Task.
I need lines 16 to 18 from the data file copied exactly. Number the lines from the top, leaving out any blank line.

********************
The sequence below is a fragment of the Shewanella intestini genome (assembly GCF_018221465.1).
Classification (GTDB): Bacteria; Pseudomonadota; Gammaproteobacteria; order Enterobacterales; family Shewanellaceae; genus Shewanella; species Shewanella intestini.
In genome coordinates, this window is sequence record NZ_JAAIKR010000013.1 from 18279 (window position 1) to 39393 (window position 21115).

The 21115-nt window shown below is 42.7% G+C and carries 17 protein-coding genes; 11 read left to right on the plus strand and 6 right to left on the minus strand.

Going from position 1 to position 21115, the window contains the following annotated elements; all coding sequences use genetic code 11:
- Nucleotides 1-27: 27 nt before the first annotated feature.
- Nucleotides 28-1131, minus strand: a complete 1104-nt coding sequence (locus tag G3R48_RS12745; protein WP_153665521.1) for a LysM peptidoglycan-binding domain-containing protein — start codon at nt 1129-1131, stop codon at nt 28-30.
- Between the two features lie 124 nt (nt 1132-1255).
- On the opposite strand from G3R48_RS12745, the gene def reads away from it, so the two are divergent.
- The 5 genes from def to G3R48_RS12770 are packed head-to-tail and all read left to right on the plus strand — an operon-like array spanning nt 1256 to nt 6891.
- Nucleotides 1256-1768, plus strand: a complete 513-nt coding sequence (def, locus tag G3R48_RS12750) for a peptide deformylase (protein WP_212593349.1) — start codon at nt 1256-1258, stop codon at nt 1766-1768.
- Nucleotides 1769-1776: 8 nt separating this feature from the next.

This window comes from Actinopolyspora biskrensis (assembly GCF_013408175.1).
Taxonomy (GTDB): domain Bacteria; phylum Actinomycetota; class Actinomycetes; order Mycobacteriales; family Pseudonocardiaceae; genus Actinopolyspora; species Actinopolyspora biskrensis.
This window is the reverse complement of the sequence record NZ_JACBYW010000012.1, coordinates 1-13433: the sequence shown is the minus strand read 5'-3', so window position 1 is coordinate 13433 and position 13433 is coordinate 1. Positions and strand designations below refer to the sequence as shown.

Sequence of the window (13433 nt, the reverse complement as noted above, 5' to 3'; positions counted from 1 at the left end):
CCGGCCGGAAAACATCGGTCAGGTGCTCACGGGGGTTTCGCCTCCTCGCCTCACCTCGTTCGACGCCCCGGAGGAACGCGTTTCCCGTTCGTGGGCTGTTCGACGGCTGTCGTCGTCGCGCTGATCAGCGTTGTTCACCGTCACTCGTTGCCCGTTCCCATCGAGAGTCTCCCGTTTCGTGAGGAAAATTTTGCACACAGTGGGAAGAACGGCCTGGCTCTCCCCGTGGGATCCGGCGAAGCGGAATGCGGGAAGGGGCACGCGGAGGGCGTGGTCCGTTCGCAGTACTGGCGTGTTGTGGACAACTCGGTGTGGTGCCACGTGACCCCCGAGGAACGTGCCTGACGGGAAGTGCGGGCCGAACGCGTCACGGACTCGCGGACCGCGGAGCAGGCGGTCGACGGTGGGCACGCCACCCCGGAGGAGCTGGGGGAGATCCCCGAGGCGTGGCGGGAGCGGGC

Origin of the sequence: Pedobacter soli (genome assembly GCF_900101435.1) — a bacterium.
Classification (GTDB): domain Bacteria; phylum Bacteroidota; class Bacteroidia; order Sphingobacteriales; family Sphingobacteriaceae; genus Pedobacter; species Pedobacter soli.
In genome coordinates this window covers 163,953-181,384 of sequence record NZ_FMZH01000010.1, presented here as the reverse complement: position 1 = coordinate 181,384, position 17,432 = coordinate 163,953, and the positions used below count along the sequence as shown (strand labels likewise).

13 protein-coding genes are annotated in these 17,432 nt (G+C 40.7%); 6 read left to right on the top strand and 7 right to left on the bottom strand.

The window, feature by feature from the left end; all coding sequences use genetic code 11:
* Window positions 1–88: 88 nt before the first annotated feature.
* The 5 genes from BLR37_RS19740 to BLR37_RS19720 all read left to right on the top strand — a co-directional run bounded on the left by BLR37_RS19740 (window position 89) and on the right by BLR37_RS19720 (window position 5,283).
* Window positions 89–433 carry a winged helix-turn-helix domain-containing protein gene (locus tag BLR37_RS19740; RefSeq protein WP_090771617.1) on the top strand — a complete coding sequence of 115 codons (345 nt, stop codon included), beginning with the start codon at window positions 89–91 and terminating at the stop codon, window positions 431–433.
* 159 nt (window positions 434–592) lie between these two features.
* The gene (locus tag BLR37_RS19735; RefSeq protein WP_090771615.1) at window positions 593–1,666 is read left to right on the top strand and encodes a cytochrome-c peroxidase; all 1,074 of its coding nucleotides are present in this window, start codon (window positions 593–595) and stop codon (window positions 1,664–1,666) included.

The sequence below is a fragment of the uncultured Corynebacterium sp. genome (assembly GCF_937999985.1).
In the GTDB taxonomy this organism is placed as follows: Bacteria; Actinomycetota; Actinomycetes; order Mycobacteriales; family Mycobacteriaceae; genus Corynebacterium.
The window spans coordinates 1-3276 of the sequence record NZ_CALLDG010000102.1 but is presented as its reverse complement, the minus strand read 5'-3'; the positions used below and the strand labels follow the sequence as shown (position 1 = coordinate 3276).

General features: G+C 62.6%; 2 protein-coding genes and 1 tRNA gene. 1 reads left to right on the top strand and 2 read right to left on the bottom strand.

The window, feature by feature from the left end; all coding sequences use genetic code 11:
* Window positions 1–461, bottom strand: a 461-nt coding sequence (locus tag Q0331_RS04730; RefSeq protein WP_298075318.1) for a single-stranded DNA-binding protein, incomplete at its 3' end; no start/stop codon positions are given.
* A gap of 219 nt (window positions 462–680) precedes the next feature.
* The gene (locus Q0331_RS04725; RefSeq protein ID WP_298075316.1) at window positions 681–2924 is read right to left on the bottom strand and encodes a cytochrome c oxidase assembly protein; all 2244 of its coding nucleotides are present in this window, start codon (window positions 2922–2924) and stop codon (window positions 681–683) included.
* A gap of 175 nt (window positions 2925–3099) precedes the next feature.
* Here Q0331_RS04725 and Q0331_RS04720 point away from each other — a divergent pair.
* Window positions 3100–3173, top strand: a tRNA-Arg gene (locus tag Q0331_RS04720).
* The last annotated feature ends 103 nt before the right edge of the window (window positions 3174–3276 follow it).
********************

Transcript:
Sequence of the window (13433 nt, the reverse complement as noted above, 5' to 3'; positions counted from 1 at the left end):
CCGGCCGGAAAACATCGGTCAGGTGCTCACGGGGGTTTCGCCTCCTCGCCTCACCTCGTTCGACGCCCCGGAGGAACGCGTTTCCCGTTCGTGGGCTGTTCGACGGCTGTCGTCGTCGCGCTGATCAGCGTTGTTCACCGTCACTCGTTGCCCGTTCCCATCGAGAGTCTCCCGTTTCGTGAGGAAAATTTTGCACACAGTGGGAAGAACGGCCTGGCTCTCCCCGTGGGATCCGGCGAAGCGGAATGCGGGAAGGGGCACGCGGAGGGCGTGGTCCGTTCGCAGTACTGGCGTGTTGTGGACAACTCGGTGTGGTGCCACGTGACCCCCGAGGAACGTGCCTGACGGGAAGTGCGGGCCGAACGCGTCACGGACTCGCGGACCGCGGAGCAGGCGGTCGACGGTGGGCACGCCACCCCGGAGGAGCTGGGGGAGATCCCCGAGGCGTGGCGGGAGCGGGC

Origin of the sequence: Pedobacter soli (genome assembly GCF_900101435.1) — a bacterium.